ASU Electronic Theses and Dissertations
This collection includes most of the ASU Theses and Dissertations from 2011 to present. ASU Theses and Dissertations are available in downloadable PDF format; however, a small percentage of items are under embargo. Information about the dissertations/theses includes degree information, committee members, an abstract, supporting data or media.
In addition to the electronic theses found in the ASU Digital Repository, ASU Theses and Dissertations can be found in the ASU Library Catalog.
Dissertations and Theses granted by Arizona State University are archived and made available through a joint effort of the ASU Graduate College and the ASU Libraries. For more information or questions about this collection contact or visit the Digital Repository ETD Library Guide or contact the ASU Graduate College at email@example.com.
- 2 English
- 2 Public
Speech recognition and keyword detection are becoming increasingly popular applications for mobile systems. While deep neural network (DNN) implementation of these systems have very good performance, they have large memory and compute resource requirements, making their implementation on a mobile device quite challenging. In this thesis, techniques to reduce the memory and computation cost of keyword detection and speech recognition networks (or DNNs) are presented. The first technique is based on representing all weights and biases by a small number of bits and mapping all nodal computations into fixed-point ones with minimal degradation in the accuracy. Experiments conducted on the …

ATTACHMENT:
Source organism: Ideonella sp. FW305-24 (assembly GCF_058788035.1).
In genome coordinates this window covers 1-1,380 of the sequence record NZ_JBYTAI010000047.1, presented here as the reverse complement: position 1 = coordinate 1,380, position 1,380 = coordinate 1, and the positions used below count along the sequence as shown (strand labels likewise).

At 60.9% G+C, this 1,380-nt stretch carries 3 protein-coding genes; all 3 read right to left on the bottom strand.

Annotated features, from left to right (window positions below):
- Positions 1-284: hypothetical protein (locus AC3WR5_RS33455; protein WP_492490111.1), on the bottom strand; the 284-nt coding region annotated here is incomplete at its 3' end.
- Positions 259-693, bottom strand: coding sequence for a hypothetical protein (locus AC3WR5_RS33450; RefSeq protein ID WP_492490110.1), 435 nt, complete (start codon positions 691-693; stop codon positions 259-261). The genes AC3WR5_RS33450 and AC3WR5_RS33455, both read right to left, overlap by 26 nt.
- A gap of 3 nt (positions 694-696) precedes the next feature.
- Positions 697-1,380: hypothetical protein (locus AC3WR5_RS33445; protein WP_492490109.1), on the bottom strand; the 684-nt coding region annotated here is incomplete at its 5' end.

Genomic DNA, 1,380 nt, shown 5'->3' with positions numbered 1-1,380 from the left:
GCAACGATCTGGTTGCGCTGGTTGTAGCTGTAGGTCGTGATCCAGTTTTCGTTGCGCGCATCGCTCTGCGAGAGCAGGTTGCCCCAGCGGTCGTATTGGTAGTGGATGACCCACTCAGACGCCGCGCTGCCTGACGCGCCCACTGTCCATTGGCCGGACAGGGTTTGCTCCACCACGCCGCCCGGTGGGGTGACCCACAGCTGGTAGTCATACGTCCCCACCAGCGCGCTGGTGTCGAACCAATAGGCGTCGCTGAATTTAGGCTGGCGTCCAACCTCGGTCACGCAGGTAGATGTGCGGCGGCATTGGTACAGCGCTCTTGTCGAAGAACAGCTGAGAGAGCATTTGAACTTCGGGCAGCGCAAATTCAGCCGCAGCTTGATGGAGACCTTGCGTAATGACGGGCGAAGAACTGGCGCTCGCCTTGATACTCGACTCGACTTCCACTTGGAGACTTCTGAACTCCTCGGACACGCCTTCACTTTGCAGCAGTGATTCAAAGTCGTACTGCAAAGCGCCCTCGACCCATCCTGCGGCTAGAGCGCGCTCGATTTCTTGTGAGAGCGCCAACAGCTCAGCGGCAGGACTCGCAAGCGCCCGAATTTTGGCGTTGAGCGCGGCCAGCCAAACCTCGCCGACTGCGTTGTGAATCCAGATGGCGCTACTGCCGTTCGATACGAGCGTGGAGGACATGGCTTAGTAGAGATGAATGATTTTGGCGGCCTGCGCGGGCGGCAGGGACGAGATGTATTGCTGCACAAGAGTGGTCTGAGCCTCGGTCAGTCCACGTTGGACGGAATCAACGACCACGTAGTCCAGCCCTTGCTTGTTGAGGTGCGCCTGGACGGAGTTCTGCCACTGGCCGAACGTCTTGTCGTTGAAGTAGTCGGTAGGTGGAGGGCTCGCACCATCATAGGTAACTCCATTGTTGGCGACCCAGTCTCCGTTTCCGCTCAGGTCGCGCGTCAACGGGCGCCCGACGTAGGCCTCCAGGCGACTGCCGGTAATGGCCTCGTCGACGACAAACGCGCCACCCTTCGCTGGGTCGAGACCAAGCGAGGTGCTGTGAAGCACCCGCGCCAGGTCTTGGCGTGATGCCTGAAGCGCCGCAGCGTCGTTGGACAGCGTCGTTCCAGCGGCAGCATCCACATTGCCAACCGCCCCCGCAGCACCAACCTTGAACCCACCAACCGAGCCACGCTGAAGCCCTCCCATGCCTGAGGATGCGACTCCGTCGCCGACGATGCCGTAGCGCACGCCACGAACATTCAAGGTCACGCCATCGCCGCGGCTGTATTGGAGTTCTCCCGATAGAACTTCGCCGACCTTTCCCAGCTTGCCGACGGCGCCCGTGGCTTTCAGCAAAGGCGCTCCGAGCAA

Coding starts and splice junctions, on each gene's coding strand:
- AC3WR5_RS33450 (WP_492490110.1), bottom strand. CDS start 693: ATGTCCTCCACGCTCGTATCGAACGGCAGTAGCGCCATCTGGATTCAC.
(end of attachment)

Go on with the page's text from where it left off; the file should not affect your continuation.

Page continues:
- Arunachalam, Sairam, Chakrabarti, Chaitali, Seo, Jae-sun, et al.
- Created Date
The rapid improvement in computation capability has made deep convolutional neural networks (CNNs) a great success in recent years on many computer vision tasks with significantly improved accuracy. During the inference phase, many applications demand low latency processing of one image with strict power consumption requirement, which reduces the efficiency of GPU and other general-purpose platform, bringing opportunities for specific acceleration hardware, e.g. FPGA, by customizing the digital circuit specific for the deep learning algorithm inference. However, deploying CNNs on portable and embedded systems is still challenging due to large data volume, intensive computation, varying algorithm structures, and frequent memory …
- Ma, Yufei, Vrudhula, Sarma, Seo, Jae-sun, et al.
- Created Date